In Oakland, CA police found five ropes hanging from trees in a city park. Mayor Libby Schaaf denounced this as an act of racism and announced that a hate crimes investigation was underway.
The only problem: the ropes were not nooses at all. They were swings that a local man set up to use for fun and exercise. Victor Sengbe, who happens to be black, explained: “Out of the dozen and hundreds and thousands of people that walked by, no one has thought that it looked anywhere close to a noose. Folks have used it for exercise. It was really a fun addition to the park that we tried to create. It’s unfortunate that a genuine gesture of just wanting to have a good time got misinterpreted into something so heinous.”
That’s for sure.
But bizarrely, city officials don’t seem to care. Schaaf said that people must “start with the assumption that these are hate crimes.” She continued: “Intentions don’t matter when it comes to terrorizing the public. It is incumbent on all of us to know the actual history of racial violence, of terrorism, that a noose represents and that we as a city must remove these terrorizing symbols from the public view.”
Director of parks and recreation Nicholas Williams added, “The symbolism of the rope hanging in the tree is malicious regardless of intent. It’s evil, and it symbolizes hatred.”
These are some of the dumbest sentiments I have ever heard.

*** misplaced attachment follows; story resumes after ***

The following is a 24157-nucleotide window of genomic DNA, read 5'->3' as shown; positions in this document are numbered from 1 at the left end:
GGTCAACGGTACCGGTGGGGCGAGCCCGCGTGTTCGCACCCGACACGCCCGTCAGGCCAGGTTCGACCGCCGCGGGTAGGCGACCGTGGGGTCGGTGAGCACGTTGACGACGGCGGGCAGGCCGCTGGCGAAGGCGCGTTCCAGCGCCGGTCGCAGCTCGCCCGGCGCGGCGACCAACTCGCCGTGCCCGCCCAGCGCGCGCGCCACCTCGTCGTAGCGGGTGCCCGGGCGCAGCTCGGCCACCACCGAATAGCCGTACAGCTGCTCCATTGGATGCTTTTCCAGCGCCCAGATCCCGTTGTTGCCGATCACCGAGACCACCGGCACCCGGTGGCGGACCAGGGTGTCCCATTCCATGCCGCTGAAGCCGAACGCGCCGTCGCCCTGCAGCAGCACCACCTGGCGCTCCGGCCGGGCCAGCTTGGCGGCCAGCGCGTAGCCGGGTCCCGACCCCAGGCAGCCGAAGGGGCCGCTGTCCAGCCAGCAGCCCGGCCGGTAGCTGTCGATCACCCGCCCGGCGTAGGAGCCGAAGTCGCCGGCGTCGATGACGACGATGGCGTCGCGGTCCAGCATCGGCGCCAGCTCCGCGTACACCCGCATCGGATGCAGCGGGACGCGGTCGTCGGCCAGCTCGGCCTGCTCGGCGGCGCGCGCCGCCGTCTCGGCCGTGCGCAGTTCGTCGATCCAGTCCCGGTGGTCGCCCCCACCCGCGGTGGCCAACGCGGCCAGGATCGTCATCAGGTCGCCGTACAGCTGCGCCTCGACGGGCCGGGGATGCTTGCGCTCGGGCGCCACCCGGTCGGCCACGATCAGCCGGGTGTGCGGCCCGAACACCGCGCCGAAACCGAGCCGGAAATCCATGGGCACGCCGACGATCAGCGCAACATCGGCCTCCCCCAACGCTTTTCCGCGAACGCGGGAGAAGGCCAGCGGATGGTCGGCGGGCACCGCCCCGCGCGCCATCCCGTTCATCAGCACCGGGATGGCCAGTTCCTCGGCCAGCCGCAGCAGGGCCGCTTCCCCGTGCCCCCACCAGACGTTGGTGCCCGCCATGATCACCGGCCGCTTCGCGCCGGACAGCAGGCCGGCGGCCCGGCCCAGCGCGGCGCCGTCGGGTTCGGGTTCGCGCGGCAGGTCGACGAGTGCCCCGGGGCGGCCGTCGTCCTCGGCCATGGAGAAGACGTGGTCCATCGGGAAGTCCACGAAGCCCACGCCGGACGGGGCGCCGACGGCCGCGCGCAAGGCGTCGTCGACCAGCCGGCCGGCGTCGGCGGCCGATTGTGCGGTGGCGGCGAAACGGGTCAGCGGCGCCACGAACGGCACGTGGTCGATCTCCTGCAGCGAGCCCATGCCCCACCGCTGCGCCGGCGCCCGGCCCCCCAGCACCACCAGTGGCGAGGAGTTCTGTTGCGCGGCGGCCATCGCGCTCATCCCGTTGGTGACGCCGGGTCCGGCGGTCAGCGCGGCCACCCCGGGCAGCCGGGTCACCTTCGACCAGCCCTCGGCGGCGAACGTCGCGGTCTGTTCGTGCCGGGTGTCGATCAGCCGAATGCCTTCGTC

First of all, to say that something is “malicious regardless of intent” is an oxymoron. The definition of “malicious” is “full of, characterized by, or showing malice; intentionally harmful; spiteful” or “vicious, wanton, or mischievous in motivation or purpose.” In other words, it is the intention that determines whether or not an action is malicious.
Additionally, to start with the assumption that the ropes are hate crimes is just wrong. A central tenet of the American legal system is that people are presumed innocent unless proven guilty. And logically, if something could have either an evil or an innocuous explanation, one should assume the innocuous explanation. Why automatically assume the worst of your fellow human beings?
To describe rope swings as “terrorizing symbols” and to claim that they “terrorize the public” is preposterous. How could someone be terrorized by some ropes hanging from trees? Contrary to the claims of Schaaf and Williams, intentions do matter. The ropes were not nooses. They were swings. Swings are not evil. Swings do not symbolize hatred.
If you are terrorized by swings, that is your problem. Removing the swings, as the city did, is unfair to Sengbe and all the other Oakland residents who enjoyed them. The mayor and city government owe their citizens an apology for their ridiculous overreaction.